Protecting the Vulnerable
Autonomy and Consent in Health Care
Edited by Margaret Brazier, Mary Lobjoit
Routledge – 1991 – 196 pages
Series: Social Ethics and Policy
The right of adults with sound mind to consent to treatment or risk their own health for the benefit of the community in a clinical trial is unequivocally recognised by the law. But what about those vulnerable by virtue of their age, nature or position in society? Experts from the fields of medicine, philosophy, theology and law, explore the ethical and legal principles which seek to reconcile the individual's right to autonomy with the need to protect vulnerable groups. Discussions refer both to specific groups (premature babies, children, people with mental handicaps) and specific issues (cases of abuse by sterilization of women, suicide, the right to information).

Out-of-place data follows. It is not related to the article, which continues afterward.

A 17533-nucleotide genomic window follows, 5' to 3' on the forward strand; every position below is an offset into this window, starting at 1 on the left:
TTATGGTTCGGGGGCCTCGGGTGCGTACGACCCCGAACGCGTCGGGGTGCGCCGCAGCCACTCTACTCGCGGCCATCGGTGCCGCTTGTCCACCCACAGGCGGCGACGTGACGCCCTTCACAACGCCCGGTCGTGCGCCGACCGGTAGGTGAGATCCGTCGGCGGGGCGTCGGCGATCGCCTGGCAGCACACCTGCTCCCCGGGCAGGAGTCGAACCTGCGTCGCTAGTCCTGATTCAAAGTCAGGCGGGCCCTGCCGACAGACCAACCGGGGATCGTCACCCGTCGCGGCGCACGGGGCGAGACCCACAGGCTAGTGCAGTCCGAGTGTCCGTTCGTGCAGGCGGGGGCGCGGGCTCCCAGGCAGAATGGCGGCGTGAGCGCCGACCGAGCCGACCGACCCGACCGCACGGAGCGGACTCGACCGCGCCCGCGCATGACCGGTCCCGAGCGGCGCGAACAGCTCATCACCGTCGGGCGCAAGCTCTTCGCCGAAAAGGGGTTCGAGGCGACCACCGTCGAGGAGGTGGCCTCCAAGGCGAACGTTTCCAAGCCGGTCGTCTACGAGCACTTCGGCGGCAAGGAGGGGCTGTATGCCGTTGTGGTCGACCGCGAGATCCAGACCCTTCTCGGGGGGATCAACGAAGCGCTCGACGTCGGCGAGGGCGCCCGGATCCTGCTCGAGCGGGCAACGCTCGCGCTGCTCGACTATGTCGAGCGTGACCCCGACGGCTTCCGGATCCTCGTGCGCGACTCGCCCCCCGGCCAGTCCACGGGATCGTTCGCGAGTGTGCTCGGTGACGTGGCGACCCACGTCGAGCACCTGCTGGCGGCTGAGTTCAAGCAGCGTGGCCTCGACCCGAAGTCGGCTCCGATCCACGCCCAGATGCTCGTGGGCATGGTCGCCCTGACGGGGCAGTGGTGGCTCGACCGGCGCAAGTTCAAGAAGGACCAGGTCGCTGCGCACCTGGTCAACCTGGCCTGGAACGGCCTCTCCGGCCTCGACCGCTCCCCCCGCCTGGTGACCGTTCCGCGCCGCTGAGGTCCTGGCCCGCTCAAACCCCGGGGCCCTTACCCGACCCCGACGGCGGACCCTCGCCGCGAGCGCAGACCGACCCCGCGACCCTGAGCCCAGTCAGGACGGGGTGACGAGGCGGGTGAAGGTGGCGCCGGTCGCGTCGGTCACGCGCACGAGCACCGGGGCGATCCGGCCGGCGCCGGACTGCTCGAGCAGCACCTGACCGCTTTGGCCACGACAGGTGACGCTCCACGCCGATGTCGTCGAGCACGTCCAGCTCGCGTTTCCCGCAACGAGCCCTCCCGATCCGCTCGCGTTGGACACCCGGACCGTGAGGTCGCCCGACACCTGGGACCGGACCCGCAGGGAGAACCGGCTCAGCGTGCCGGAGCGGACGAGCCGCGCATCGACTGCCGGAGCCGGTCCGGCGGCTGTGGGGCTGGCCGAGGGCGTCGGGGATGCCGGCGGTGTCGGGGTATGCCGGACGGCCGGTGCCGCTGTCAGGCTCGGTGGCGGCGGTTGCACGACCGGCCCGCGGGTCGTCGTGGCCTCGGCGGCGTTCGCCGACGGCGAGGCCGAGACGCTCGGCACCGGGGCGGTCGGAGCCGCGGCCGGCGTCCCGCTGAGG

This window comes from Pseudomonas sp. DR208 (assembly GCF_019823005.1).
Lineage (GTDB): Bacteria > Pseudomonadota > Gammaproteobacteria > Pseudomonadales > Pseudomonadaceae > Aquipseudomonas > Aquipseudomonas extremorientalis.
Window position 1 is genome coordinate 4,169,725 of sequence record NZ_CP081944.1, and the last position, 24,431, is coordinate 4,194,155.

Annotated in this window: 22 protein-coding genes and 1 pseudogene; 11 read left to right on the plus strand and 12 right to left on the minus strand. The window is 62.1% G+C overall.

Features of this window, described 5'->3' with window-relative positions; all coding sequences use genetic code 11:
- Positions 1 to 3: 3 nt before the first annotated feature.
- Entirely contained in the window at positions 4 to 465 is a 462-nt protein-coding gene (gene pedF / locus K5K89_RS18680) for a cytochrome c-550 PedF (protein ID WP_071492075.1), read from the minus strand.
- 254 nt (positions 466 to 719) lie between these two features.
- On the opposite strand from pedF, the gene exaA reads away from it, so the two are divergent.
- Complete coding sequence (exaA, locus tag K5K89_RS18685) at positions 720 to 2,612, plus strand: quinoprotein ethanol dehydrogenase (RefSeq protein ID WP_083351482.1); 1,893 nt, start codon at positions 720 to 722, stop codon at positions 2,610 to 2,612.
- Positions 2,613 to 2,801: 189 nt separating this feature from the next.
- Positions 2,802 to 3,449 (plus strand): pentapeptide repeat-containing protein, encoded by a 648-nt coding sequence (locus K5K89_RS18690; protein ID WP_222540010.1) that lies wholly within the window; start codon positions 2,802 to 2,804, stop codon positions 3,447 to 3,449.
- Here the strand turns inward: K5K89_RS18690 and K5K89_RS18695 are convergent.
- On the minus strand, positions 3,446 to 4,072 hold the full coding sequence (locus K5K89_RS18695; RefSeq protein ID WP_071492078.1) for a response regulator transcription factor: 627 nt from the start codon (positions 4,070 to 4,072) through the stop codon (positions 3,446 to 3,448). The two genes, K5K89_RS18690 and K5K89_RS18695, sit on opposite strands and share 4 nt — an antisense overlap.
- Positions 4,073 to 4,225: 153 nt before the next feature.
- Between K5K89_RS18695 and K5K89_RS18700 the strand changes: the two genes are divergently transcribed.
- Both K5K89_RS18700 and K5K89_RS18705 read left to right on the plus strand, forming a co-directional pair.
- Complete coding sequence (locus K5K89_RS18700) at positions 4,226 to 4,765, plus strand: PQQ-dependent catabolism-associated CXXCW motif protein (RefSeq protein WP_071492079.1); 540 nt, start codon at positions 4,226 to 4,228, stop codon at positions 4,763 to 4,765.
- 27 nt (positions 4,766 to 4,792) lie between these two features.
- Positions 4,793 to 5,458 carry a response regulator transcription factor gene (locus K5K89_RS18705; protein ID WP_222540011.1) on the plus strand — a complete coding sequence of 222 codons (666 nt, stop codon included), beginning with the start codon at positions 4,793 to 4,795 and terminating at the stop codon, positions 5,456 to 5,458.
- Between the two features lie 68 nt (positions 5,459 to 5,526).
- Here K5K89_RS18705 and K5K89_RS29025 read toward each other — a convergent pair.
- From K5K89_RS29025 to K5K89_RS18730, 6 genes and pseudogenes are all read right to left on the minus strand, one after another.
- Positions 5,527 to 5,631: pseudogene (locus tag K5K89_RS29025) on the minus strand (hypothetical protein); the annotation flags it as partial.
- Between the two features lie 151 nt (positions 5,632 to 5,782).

Colin J. Morley, Richard Nicholson, Peter Mittler, Margaret Brazier, Raanan Gillon, Heather Draper, Alastair Campbell, Gavin Fairbairn, Richard Lindley, Harry Lesser, Mary Lobjoit